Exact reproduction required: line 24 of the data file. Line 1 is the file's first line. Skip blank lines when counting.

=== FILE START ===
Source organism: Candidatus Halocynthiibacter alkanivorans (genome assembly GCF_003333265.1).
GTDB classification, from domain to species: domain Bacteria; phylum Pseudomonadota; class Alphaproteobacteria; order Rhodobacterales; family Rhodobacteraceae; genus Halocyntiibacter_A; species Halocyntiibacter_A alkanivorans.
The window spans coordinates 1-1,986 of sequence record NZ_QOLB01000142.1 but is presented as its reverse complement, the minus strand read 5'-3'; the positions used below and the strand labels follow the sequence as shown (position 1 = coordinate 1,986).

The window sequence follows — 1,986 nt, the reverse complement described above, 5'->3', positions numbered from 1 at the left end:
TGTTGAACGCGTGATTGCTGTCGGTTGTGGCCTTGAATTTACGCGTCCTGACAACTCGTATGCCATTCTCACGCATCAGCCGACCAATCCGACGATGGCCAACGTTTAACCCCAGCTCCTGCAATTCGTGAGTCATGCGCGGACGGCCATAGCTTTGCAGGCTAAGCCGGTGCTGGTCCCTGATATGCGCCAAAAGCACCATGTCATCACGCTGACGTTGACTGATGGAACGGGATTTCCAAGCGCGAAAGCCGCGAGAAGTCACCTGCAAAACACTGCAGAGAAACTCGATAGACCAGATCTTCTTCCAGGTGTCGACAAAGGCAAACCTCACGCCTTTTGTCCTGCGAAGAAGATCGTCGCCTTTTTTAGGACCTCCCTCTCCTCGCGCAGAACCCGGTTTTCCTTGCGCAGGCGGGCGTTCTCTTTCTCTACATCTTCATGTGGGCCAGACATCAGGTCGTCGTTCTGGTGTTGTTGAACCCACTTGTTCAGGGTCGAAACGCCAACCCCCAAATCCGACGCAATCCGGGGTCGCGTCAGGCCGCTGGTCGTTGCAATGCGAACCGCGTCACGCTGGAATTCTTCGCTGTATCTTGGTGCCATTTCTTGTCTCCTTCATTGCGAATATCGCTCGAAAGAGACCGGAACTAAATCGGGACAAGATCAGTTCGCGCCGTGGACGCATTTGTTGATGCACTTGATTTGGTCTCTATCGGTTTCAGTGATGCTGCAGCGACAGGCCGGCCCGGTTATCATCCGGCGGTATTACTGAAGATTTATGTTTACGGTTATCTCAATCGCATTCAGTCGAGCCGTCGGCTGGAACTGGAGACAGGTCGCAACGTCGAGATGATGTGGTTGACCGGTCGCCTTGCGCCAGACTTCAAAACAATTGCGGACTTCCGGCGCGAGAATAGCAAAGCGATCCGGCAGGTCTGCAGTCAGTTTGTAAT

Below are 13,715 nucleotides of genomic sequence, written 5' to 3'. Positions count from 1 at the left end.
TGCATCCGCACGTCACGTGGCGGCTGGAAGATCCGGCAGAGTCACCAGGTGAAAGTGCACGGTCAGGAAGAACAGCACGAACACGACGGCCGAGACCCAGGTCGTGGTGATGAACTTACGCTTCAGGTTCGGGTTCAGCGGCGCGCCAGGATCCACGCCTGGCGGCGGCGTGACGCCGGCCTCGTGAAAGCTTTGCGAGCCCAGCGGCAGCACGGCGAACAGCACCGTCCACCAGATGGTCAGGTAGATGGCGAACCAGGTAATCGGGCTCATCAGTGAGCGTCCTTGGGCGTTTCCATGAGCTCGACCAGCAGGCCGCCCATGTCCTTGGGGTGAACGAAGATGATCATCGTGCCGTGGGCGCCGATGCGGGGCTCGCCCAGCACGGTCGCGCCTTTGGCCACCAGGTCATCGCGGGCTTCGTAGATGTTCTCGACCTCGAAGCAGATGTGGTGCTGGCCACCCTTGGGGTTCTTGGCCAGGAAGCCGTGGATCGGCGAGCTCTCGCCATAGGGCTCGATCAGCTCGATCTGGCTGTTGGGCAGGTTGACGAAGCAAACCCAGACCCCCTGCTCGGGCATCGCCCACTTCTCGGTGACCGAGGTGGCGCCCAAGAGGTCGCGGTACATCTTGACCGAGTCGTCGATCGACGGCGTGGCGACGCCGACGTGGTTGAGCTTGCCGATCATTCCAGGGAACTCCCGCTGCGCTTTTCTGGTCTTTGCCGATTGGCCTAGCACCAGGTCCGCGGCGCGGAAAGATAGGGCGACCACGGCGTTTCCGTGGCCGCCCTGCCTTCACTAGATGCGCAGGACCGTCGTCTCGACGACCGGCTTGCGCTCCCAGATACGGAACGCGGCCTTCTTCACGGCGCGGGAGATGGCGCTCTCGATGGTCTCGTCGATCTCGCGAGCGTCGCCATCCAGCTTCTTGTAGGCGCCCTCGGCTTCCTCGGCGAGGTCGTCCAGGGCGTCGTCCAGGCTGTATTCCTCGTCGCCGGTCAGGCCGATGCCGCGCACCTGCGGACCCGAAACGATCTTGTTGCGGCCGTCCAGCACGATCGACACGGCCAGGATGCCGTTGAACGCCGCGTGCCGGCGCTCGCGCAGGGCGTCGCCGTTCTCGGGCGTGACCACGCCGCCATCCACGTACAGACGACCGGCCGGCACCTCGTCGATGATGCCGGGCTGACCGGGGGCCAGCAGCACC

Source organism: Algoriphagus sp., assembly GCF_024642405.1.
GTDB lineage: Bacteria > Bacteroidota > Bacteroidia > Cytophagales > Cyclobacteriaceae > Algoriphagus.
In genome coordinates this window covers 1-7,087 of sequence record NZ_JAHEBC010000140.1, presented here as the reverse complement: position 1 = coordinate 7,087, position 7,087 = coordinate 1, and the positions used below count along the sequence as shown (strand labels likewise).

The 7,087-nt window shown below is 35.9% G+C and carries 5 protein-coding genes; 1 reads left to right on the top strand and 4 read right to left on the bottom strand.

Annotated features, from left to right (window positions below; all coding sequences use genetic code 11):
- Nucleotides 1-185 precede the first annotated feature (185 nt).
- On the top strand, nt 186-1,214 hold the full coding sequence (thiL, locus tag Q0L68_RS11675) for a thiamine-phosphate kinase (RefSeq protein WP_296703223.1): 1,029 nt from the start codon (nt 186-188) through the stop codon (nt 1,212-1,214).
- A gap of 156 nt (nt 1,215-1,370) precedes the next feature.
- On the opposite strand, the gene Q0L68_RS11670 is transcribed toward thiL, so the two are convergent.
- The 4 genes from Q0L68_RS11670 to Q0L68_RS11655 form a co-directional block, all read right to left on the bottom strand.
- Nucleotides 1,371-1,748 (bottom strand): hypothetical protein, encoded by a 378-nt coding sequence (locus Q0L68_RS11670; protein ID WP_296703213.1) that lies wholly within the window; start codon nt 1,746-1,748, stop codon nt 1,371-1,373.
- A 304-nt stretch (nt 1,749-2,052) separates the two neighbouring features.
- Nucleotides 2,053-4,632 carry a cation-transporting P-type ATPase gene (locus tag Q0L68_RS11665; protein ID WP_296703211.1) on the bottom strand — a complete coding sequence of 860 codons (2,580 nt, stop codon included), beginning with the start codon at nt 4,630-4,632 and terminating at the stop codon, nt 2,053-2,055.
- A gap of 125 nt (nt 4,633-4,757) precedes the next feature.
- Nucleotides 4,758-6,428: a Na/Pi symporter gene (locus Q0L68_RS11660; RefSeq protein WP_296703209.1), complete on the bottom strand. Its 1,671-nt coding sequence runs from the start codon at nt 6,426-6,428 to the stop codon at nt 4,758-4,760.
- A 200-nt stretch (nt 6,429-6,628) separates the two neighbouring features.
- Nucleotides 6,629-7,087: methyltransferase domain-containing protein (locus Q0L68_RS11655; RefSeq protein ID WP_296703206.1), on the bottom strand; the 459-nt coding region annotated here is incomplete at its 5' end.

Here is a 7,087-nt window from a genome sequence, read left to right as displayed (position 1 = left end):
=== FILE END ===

- Nucleotides 6,629-7,087: methyltransferase domain-containing protein (locus Q0L68_RS11655; RefSeq protein ID WP_296703206.1), on the bottom strand; the 459-nt coding region annotated here is incomplete at its 5' end.